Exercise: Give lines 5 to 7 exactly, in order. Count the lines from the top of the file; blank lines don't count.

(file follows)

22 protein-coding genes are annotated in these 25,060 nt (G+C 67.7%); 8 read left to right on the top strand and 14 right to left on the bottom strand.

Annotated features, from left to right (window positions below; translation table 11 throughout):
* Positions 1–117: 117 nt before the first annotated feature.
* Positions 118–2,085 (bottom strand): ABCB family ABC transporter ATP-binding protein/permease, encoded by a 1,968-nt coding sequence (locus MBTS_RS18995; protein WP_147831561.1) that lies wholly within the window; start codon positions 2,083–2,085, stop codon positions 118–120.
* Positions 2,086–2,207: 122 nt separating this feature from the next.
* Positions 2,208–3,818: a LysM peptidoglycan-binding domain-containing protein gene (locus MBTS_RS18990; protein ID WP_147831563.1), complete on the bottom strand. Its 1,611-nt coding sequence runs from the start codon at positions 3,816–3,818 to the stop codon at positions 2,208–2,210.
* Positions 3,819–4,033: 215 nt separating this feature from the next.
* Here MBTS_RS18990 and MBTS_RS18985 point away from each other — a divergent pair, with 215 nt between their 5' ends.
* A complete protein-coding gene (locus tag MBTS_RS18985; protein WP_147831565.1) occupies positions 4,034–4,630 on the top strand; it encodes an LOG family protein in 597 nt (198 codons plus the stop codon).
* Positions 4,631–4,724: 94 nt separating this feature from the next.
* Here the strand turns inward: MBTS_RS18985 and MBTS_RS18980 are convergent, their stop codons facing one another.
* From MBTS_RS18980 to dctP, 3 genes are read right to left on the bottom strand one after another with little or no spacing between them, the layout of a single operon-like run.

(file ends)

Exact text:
* Positions 2,086–2,207: 122 nt separating this feature from the next.
* Positions 2,208–3,818: a LysM peptidoglycan-binding domain-containing protein gene (locus MBTS_RS18990; protein ID WP_147831563.1), complete on the bottom strand. Its 1,611-nt coding sequence runs from the start codon at positions 3,816–3,818 to the stop codon at positions 2,208–2,210.
* Positions 3,819–4,033: 215 nt separating this feature from the next.